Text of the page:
Hard on the heels of the Oregon Symphony’s magnificent reading of RVW’s Symphony No. 4, here we have another great Vaughan Williams work delivered in demonstration-quality sound, with a performance to match. This is not just a “keeper,” it amounts to a rediscovery of this much-loved work. For one thing, conductor Seaman, an old hand in this repertoire, is both fleet of foot and an affectionate guardian of many special moments. That’s no mean trick. This performance clocks in at considerably shorter timings than many of the most celebrated renditions, and yet one never feels rushed. Instead, the energy of London street life at the turn of the previous century comes through more convincingly than ever. And when the composer pauses for another look, or for a memory that has floated to the surface, that registers properly too. Listen:
What a dynamic performance, right? And the sound! You will marvel at Vaughan Williams’ way of threading a musical line through various timbral identities, e.g. from horn to low strings to English horn, all of which can be heard clearly—but not clinically—here. Producer Robina Young and engineer Brad Michel have done their usual fine work. Indispensable.
Maybe you are not such a huge Lutosławski fan. To which I can only respond: huh? Witold Lutosławski (1913–1994) was yet another of those 20th-century composers who ranged far and wide in his middle years, helping create the sounds of the so-called avant-garde along with Penderecki, Ligeti, and the other texturalists and timbre-nuts. He then settled into a long creative autumn, writing music that drew upon those innovations but engaged audiences anew with genuine warmth, wit, color, and rhythm. The works on the new Chandos disc were written between 1936 and 1992, which is to say both before and after Lutosławski’s wild-oats period. They are uniformly a delight, albeit in different ways. Just check out the first moments of his Piano Concerto, written for Krystian Zimerman:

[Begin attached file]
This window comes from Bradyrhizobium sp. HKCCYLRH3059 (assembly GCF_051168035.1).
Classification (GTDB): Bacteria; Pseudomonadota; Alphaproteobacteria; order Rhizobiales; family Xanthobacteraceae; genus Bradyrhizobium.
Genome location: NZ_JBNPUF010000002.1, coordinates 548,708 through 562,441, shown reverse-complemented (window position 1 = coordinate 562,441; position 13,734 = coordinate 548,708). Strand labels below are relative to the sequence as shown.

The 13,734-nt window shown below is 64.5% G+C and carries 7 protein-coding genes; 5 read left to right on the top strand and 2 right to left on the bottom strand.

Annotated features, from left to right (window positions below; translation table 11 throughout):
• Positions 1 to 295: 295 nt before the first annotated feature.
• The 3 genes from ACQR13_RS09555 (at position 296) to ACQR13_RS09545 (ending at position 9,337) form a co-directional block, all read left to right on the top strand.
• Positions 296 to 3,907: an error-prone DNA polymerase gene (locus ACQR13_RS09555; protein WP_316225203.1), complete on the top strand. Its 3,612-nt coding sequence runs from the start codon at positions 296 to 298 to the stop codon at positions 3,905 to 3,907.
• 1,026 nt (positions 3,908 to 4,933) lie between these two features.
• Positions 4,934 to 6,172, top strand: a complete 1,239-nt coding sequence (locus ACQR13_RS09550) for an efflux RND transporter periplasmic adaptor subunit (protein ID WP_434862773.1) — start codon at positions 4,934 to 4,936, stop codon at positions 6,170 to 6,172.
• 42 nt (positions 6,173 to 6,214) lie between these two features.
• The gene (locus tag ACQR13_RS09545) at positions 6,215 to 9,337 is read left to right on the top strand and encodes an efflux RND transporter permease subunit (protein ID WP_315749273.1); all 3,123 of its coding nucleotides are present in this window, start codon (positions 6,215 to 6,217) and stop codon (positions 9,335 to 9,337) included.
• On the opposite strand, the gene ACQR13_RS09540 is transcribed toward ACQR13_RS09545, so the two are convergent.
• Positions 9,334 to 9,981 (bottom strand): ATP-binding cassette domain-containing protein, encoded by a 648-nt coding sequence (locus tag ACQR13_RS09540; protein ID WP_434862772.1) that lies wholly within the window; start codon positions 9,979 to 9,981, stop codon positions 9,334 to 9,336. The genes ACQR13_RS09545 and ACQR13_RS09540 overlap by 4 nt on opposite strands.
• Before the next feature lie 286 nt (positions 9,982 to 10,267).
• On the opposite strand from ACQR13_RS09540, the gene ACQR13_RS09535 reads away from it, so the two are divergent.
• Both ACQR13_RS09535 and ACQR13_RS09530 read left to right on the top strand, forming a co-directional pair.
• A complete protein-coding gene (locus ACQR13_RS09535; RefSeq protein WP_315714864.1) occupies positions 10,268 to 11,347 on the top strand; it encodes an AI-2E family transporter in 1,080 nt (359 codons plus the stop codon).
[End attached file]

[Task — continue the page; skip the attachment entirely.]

I didn’t think anyone could possibly do a better job than Zimerman himself, with the composer conducting (Deutsche Grammophon 431 664-2). That is a wonderfully atmospheric, coherent performance. But Lortie and Gardner make it still sharper, more conversational, more colorful. Other works on the disc also benefit from this expert treatment. I was especially struck by the lyric intensity of Symphony No. 4, which does not come through nearly as well in other recordings of that work. The spacious multichannel sound helps too.
And now we move from the dry environs of the BBC (Walthamstow Assembly Hall) to the very wet acoustic of St. John’s College Chapel. Both of the Mozart Masses on the St. John’s disc date from that composer’s years of apprenticeship in Salzburg. Indeed, all of his completed Mass Ordinaries fall into the category of “early works.” It hardly matters. These are compact in form but often lavish in instrumentation, full of musicianly invention. The “Coronation” Mass, written shortly after the 22-year-old Mozart was appointed Court Organist, greets us with trumpets and drums, horns and oboes, trombones and strings:
Oh, and singers, of course! The full-throated glories of the Choir of St. John’s alternate with some of the loveliest solo work I have ever heard soprano Susan Gritton turn in. She is well-matched with the other members of the vocal quartet. Conductor Nethsingha has wisely interleaved the movements of KV 317 with “church sonatas,” chamber music meant for quasi-liturgical substitution, just as would have occurred during services in Mozart’s time. The other Mass is even more brevis, but you will recognize the four-note theme of the Credo fugue: it’s what Mozart used years later to wind up Symphony No. 41 in C, “Jupiter.” Here’s a bit of Gritton to serve as benediction to our column, as she so ably does for the whole Mozart effort from St. John’s.
Next time: What’s new about “new music”?